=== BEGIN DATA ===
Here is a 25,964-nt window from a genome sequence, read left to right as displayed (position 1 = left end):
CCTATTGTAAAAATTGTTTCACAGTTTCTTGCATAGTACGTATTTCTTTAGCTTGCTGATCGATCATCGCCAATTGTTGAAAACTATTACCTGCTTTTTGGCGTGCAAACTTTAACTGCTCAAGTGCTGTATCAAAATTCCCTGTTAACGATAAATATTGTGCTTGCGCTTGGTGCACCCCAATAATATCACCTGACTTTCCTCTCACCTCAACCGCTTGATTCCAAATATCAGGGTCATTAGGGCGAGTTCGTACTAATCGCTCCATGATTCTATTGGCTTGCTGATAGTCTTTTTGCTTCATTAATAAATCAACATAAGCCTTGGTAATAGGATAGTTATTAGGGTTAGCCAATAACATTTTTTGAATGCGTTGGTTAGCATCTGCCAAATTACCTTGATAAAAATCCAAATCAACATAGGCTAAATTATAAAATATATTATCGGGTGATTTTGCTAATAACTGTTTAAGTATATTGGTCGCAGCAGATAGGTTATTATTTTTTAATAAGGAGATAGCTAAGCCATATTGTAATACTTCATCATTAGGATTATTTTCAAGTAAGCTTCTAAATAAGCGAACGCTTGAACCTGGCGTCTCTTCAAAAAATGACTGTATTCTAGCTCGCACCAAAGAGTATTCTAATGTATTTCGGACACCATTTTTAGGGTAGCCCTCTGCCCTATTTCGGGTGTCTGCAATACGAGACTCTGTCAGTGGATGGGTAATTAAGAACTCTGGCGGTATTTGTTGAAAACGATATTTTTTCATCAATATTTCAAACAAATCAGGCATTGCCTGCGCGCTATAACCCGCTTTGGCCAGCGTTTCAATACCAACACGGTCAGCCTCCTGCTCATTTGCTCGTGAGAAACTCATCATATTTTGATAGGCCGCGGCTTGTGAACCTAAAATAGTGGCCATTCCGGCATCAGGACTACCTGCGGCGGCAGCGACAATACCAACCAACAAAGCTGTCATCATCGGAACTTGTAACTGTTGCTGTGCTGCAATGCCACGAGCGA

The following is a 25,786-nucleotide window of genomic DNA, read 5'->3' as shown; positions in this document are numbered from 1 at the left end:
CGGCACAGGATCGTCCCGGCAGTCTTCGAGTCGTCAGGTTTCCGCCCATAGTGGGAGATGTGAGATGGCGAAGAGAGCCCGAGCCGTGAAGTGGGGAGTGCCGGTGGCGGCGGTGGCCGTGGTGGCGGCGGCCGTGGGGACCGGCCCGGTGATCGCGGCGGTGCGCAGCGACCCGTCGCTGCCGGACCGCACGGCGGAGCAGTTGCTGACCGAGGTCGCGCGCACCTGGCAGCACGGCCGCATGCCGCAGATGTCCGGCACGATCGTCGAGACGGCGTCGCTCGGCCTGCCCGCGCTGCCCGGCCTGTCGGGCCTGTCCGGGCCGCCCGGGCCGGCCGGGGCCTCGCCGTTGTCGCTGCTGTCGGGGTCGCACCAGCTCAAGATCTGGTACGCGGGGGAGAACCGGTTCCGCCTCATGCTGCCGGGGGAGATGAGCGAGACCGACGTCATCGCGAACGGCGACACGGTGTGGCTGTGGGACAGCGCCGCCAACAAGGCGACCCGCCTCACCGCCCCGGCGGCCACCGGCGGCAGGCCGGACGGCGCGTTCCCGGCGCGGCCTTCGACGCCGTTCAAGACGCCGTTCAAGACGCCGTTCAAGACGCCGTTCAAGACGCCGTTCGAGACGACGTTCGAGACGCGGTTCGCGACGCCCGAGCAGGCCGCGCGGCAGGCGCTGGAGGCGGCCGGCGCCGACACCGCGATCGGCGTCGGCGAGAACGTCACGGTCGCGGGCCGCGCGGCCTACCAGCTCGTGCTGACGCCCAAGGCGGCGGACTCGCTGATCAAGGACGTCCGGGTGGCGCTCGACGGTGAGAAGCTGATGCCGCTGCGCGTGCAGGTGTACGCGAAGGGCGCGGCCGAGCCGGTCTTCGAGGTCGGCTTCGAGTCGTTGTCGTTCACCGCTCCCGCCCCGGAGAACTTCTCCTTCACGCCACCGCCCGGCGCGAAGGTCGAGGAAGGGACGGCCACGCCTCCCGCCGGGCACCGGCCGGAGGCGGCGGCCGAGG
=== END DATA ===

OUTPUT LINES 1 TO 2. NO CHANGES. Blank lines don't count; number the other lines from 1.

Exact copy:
Here is a 25,964-nt window from a genome sequence, read left to right as displayed (position 1 = left end):
CCTATTGTAAAAATTGTTTCACAGTTTCTTGCATAGTACGTATTTCTTTAGCTTGCTGATCGATCATCGCCAATTGTTGAAAACTATTACCTGCTTTTTGGCGTGCAAACTTTAACTGCTCAAGTGCTGTATCAAAATTCCCTGTTAACGATAAATATTGTGCTTGCGCTTGGTGCACCCCAATAATATCACCTGACTTTCCTCTCACCTCAACCGCTTGATTCCAAATATCAGGGTCATTAGGGCGAGTTCGTACTAATCGCTCCATGATTCTATTGGCTTGCTGATAGTCTTTTTGCTTCATTAATAAATCAACATAAGCCTTGGTAATAGGATAGTTATTAGGGTTAGCCAATAACATTTTTTGAATGCGTTGGTTAGCATCTGCCAAATTACCTTGATAAAAATCCAAATCAACATAGGCTAAATTATAAAATATATTATCGGGTGATTTTGCTAATAACTGTTTAAGTATATTGGTCGCAGCAGATAGGTTATTATTTTTTAATAAGGAGATAGCTAAGCCATATTGTAATACTTCATCATTAGGATTATTTTCAAGTAAGCTTCTAAATAAGCGAACGCTTGAACCTGGCGTCTCTTCAAAAAATGACTGTATTCTAGCTCGCACCAAAGAGTATTCTAATGTATTTCGGACACCATTTTTAGGGTAGCCCTCTGCCCTATTTCGGGTGTCTGCAATACGAGACTCTGTCAGTGGATGGGTAATTAAGAACTCTGGCGGTATTTGTTGAAAACGATATTTTTTCATCAATATTTCAAACAAATCAGGCATTGCCTGCGCGCTATAACCCGCTTTGGCCAGCGTTTCAATACCAACACGGTCAGCCTCCTGCTCATTTGCTCGTGAGAAACTCATCATATTTTGATAGGCCGCGGCTTGTGAACCTAAAATAGTGGCCATTCCGGCATCAGGACTACCTGCGGCGGCAGCGACAATACCAACCAACAAAGCTGTCATCATCGGAACTTGTAACTGTTGCTGTGCTGCAATGCCACGAGCGA